Series featuring Rihanna, Nicola Roberts, Lysa Cooper and Henry Holland celebrating the extraordinary talent and creativity that the UK fashion scene has to offer.
Runtime: 60 minutes
Styled to Rock - Alternative rock - Netflix
Alternative rock (also called alternative music, alt-rock or simply alternative) is a style of rock music that emerged from the independent music underground of the 1980s and became widely popular in the 1990s. In this instance, the word “alternative” refers to the genre's distinction from mainstream rock music. The term's original meaning was broader, referring to a generation of musicians unified by their collective debt to either the musical style or simply the independent, DIY ethos of punk rock, which in the late 1970s laid the groundwork for alternative music. At times, “alternative” has been used as a catch-all description for music from underground rock artists that receives mainstream recognition, or for any music, whether rock or not, that is seen to be descended from punk rock (including some examples of punk itself, as well as new wave, and post-punk). Alternative rock is a broad umbrella term consisting of music that differs greatly in terms of its sound, social context and regional roots. By the end of the 1980s, magazines and zines, college radio airplay, and word of mouth had increased the prominence and highlighted the diversity of alternative rock, helping to define a number of distinct styles (and music scenes) such as noise pop, indie rock, grunge, and shoegaze. Most of these subgenres had achieved minor mainstream notice and a few bands representing them, such as Hüsker Dü and R.E.M., had even signed to major labels. But most alternative bands' commercial success was limited in comparison to other genres of rock and pop music at the time, and most acts remained signed to independent labels and received relatively little attention from mainstream radio, television, or newspapers. With the breakthrough of Nirvana and the popularity of the grunge and Britpop movements in the 1990s, alternative rock entered the musical mainstream and many alternative bands became successful. By the end of the decade, alternative rock's mainstream prominence declined due to a number of events that caused grunge and Britpop to fade and led to the hiatus of the Lollapalooza festival.
Styled to Rock - 1980s - Netflix
Throughout the 1980s, alternative rock remained mainly an underground phenomenon. While on occasion a song would become a commercial hit or albums would receive critical praise in mainstream publications like Rolling Stone, alternative rock in the 1980s was primarily featured on independent record labels, fanzines, and college radio stations. Alternative bands built underground followings by touring constantly and by regularly releasing low-budget albums. In the case of the United States, new bands would form in the wake of previous bands, which created an extensive underground circuit in America, filled with different scenes in various parts of the country. Although American alternative artists of the 1980s never generated spectacular album sales, they exerted a considerable influence on later alternative musicians and laid the groundwork for their success. On September 10, 1988, an Alternative Songs chart was created by Billboard, listing the 40 most-played songs on alternative and modern rock radio stations in the US: the first number one was Siouxsie and the Banshees' “Peek-a-Boo”. By 1989 the genre had become popular enough that a package tour featuring New Order, Public Image Limited and The Sugarcubes toured the United States arena circuit. In contrast, British alternative rock was distinguished from that of the United States early on by a more pop-oriented focus (marked by an equal emphasis on albums and singles, as well as greater openness to incorporating elements of dance and club culture) and a lyrical emphasis on specifically British concerns. As a result, few British alternative bands have achieved commercial success in the US. Since the 1980s alternative rock has been played extensively on the radio in the UK, particularly by disc jockeys such as John Peel (who championed alternative music on BBC Radio 1), Richard Skinner, and Annie Nightingale. Artists that had cult followings in the United States received greater exposure through British national radio and the weekly music press, and many alternative bands had chart success there.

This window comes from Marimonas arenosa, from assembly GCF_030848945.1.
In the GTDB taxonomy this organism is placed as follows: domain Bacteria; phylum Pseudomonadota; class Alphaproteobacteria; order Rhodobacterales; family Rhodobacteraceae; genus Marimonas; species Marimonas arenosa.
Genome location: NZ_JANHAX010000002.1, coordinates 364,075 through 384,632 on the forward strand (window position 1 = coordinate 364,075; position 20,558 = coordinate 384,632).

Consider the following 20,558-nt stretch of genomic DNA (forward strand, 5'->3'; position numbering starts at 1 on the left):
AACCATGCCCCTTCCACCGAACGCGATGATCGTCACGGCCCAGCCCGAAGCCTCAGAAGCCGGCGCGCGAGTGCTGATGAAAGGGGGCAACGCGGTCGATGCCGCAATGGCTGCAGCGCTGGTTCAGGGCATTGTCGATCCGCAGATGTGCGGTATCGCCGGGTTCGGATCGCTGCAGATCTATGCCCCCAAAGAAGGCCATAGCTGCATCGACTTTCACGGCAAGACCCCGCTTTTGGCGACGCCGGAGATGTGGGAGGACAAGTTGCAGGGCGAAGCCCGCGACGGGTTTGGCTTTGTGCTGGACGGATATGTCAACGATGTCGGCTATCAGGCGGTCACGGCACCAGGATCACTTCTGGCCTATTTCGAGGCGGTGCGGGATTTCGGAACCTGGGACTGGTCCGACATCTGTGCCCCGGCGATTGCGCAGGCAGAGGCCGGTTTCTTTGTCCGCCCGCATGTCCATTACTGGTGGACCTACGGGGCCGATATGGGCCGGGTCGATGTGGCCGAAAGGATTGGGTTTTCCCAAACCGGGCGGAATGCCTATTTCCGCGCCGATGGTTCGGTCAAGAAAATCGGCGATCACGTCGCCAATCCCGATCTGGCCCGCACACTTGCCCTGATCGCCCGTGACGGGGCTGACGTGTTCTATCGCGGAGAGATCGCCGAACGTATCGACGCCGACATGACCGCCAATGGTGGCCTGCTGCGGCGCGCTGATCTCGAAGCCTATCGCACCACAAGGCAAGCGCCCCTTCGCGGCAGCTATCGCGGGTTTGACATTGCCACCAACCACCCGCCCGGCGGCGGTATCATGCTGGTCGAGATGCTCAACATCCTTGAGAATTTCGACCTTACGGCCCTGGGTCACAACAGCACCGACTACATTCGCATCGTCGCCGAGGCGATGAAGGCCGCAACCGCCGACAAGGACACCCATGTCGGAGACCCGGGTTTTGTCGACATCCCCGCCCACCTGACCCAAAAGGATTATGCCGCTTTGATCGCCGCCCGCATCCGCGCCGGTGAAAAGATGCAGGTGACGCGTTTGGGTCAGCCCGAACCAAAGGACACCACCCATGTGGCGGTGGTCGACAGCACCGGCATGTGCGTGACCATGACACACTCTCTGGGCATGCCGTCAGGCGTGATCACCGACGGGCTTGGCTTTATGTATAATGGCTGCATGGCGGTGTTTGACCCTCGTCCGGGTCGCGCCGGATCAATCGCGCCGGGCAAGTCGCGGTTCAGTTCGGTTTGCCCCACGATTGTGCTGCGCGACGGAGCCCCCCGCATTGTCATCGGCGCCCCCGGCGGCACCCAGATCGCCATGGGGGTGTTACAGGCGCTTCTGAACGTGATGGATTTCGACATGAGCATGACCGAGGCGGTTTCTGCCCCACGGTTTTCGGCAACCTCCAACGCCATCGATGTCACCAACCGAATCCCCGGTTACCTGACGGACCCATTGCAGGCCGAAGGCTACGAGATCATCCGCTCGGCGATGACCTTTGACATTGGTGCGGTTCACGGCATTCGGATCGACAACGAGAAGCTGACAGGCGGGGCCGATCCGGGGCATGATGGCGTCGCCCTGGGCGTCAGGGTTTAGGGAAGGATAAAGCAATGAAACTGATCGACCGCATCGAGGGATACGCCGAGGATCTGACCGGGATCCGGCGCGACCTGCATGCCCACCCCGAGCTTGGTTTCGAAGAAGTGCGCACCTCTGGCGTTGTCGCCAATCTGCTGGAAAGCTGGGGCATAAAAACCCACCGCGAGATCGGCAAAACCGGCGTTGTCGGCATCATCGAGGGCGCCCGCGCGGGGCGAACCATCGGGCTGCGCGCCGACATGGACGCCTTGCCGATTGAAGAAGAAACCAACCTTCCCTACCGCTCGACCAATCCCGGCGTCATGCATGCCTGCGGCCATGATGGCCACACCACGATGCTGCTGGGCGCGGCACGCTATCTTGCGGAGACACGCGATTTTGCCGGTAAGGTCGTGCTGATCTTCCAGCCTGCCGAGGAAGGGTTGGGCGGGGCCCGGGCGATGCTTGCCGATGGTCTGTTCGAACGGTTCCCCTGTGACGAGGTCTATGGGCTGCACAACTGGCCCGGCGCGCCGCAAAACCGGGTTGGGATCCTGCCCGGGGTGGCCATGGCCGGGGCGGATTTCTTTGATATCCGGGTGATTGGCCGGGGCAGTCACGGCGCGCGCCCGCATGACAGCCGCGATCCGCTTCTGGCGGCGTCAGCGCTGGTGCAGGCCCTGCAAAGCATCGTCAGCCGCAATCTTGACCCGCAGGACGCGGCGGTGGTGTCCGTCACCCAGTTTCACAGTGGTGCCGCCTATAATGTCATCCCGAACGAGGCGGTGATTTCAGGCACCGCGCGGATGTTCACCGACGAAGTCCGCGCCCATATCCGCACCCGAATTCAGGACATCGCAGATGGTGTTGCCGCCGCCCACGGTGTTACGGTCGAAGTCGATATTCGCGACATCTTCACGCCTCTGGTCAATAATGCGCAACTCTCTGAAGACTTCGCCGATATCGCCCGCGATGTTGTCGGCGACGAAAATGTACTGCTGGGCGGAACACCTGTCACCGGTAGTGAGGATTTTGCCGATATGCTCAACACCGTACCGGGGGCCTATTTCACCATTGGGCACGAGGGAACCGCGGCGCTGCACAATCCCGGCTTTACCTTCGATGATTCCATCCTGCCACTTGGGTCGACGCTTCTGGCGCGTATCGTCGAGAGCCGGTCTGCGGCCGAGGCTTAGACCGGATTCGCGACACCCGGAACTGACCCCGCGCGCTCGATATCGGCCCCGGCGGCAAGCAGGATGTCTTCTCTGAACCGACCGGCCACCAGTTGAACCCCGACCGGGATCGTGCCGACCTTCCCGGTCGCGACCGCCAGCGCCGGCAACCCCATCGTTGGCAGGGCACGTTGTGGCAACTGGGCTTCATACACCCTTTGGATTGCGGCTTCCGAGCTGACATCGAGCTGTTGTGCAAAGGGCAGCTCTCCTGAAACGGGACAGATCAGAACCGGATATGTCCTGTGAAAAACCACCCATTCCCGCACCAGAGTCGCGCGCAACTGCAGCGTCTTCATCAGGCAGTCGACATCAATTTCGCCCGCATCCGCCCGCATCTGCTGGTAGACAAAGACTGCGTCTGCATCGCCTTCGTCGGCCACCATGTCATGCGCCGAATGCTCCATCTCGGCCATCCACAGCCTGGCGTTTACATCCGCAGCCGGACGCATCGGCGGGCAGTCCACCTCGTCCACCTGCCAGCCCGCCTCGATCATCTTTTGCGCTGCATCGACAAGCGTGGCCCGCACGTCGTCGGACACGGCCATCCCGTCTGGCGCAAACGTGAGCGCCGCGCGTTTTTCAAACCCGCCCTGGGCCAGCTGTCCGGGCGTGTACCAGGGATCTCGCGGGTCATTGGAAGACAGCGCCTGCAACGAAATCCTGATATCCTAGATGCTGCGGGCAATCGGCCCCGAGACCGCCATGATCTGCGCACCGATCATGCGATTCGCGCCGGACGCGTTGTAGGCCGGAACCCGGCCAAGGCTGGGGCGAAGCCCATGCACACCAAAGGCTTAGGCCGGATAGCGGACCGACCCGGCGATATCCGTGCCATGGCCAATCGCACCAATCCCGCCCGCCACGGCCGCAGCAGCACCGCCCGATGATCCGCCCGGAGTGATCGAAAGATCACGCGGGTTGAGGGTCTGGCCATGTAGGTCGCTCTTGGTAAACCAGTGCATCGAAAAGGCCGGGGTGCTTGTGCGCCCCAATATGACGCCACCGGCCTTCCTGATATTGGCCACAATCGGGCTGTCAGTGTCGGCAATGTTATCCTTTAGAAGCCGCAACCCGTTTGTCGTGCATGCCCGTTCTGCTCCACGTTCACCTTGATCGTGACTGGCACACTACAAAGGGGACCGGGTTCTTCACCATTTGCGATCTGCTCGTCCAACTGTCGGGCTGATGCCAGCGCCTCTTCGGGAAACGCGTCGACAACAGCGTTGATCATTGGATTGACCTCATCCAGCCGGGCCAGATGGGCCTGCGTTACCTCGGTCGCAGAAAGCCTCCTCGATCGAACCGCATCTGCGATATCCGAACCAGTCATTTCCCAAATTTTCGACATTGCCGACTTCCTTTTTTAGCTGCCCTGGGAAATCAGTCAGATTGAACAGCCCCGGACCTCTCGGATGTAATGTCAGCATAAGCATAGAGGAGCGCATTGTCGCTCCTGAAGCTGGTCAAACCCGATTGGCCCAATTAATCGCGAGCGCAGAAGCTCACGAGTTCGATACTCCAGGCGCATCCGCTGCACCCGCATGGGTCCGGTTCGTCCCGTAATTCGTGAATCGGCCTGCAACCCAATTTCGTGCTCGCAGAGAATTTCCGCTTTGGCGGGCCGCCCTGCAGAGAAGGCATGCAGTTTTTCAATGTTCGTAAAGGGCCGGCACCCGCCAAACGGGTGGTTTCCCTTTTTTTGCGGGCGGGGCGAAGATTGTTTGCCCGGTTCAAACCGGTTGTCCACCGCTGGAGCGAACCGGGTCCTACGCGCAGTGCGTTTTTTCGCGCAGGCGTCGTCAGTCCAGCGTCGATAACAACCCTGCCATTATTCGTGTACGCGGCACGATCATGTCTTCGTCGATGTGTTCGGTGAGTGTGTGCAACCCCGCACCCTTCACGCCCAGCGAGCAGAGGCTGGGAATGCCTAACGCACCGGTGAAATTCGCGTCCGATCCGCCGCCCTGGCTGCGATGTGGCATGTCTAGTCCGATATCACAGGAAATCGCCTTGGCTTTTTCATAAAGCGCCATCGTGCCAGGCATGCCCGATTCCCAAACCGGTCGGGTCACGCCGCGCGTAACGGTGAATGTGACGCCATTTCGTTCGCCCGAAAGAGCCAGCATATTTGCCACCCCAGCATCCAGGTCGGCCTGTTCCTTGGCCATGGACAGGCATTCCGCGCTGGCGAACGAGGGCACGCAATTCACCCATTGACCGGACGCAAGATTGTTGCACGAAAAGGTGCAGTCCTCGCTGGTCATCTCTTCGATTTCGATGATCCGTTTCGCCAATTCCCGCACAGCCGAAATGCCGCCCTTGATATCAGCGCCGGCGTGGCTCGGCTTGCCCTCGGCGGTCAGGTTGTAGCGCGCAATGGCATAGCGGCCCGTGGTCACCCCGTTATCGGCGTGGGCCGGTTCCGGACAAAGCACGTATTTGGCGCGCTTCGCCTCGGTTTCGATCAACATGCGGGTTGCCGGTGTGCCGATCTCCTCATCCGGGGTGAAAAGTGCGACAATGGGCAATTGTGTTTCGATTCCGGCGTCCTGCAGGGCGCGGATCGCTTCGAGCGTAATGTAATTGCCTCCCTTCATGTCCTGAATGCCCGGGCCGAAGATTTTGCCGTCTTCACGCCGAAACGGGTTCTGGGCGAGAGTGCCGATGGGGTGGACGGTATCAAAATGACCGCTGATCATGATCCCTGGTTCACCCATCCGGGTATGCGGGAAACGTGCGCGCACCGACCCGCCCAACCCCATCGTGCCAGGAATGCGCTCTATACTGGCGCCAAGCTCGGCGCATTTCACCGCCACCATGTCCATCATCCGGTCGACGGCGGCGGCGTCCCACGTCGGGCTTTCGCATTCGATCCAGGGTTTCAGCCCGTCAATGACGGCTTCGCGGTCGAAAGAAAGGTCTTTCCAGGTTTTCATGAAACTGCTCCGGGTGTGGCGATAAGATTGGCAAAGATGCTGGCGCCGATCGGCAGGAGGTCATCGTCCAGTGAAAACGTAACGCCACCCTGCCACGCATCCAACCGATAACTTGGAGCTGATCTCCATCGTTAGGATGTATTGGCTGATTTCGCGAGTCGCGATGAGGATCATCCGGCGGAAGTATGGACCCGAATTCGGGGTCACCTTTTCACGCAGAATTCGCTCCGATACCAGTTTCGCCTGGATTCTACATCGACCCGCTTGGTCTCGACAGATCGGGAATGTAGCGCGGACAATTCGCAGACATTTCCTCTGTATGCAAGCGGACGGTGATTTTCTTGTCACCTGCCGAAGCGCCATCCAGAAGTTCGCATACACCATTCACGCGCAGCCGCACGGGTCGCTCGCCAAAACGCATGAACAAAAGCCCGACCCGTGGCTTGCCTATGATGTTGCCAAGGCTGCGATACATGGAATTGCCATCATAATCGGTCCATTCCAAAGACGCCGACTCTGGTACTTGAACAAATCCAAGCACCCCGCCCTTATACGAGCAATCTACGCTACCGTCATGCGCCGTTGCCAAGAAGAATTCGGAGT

By 1984, a majority of groups signed to independent record labels mined from a variety of rock and particularly 1960s rock influences. This represented a sharp break from the futuristic, hyper-rational post-punk years.
Styled to Rock - References - Netflix